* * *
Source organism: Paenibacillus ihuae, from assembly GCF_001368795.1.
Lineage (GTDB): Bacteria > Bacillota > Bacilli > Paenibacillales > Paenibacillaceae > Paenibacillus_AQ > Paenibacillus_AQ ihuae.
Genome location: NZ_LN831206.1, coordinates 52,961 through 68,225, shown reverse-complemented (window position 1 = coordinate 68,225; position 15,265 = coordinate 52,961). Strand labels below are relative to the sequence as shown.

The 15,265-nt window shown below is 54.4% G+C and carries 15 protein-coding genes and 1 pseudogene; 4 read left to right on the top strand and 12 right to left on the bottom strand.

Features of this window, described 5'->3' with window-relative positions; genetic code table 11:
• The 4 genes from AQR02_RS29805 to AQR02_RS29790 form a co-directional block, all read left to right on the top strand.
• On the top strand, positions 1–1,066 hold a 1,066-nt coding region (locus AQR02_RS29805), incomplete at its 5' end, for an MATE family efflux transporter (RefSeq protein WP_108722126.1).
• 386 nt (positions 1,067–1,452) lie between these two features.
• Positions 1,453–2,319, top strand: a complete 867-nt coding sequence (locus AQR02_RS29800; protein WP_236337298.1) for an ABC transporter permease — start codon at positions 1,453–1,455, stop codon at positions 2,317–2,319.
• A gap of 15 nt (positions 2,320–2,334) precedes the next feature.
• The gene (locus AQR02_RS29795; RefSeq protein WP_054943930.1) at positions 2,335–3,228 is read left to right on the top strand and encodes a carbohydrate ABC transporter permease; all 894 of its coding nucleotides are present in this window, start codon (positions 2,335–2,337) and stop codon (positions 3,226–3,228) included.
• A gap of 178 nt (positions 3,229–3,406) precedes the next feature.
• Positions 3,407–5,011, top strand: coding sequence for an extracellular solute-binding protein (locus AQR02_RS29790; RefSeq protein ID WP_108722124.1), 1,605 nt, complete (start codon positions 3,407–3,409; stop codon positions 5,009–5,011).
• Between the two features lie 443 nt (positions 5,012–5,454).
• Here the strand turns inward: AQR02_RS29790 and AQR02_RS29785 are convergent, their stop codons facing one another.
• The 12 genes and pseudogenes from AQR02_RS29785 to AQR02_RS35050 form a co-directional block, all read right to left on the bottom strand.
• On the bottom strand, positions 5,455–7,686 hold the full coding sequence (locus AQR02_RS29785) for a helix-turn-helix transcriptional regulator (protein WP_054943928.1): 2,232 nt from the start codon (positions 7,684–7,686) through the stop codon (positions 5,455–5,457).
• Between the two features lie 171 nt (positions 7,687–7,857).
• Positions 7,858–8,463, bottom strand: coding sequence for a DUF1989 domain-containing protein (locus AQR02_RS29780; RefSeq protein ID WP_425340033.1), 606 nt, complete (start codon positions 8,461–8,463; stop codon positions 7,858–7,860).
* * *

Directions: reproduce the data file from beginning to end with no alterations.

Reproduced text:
Source organism: Paenibacillus ihuae, from assembly GCF_001368795.1.
Lineage (GTDB): Bacteria > Bacillota > Bacilli > Paenibacillales > Paenibacillaceae > Paenibacillus_AQ > Paenibacillus_AQ ihuae.
Genome location: NZ_LN831206.1, coordinates 52,961 through 68,225, shown reverse-complemented (window position 1 = coordinate 68,225; position 15,265 = coordinate 52,961). Strand labels below are relative to the sequence as shown.

The 15,265-nt window shown below is 54.4% G+C and carries 15 protein-coding genes and 1 pseudogene; 4 read left to right on the top strand and 12 right to left on the bottom strand.

Features of this window, described 5'->3' with window-relative positions; genetic code table 11:
• The 4 genes from AQR02_RS29805 to AQR02_RS29790 form a co-directional block, all read left to right on the top strand.
• On the top strand, positions 1–1,066 hold a 1,066-nt coding region (locus AQR02_RS29805), incomplete at its 5' end, for an MATE family efflux transporter (RefSeq protein WP_108722126.1).
• 386 nt (positions 1,067–1,452) lie between these two features.
• Positions 1,453–2,319, top strand: a complete 867-nt coding sequence (locus AQR02_RS29800; protein WP_236337298.1) for an ABC transporter permease — start codon at positions 1,453–1,455, stop codon at positions 2,317–2,319.
• A gap of 15 nt (positions 2,320–2,334) precedes the next feature.
• The gene (locus AQR02_RS29795; RefSeq protein WP_054943930.1) at positions 2,335–3,228 is read left to right on the top strand and encodes a carbohydrate ABC transporter permease; all 894 of its coding nucleotides are present in this window, start codon (positions 2,335–2,337) and stop codon (positions 3,226–3,228) included.
• A gap of 178 nt (positions 3,229–3,406) precedes the next feature.
• Positions 3,407–5,011, top strand: coding sequence for an extracellular solute-binding protein (locus AQR02_RS29790; RefSeq protein ID WP_108722124.1), 1,605 nt, complete (start codon positions 3,407–3,409; stop codon positions 5,009–5,011).
• Between the two features lie 443 nt (positions 5,012–5,454).
• Here the strand turns inward: AQR02_RS29790 and AQR02_RS29785 are convergent, their stop codons facing one another.
• The 12 genes and pseudogenes from AQR02_RS29785 to AQR02_RS35050 form a co-directional block, all read right to left on the bottom strand.
• On the bottom strand, positions 5,455–7,686 hold the full coding sequence (locus AQR02_RS29785) for a helix-turn-helix transcriptional regulator (protein WP_054943928.1): 2,232 nt from the start codon (positions 7,684–7,686) through the stop codon (positions 5,455–5,457).
• Between the two features lie 171 nt (positions 7,687–7,857).
• Positions 7,858–8,463, bottom strand: coding sequence for a DUF1989 domain-containing protein (locus AQR02_RS29780; RefSeq protein ID WP_425340033.1), 606 nt, complete (start codon positions 8,461–8,463; stop codon positions 7,858–7,860).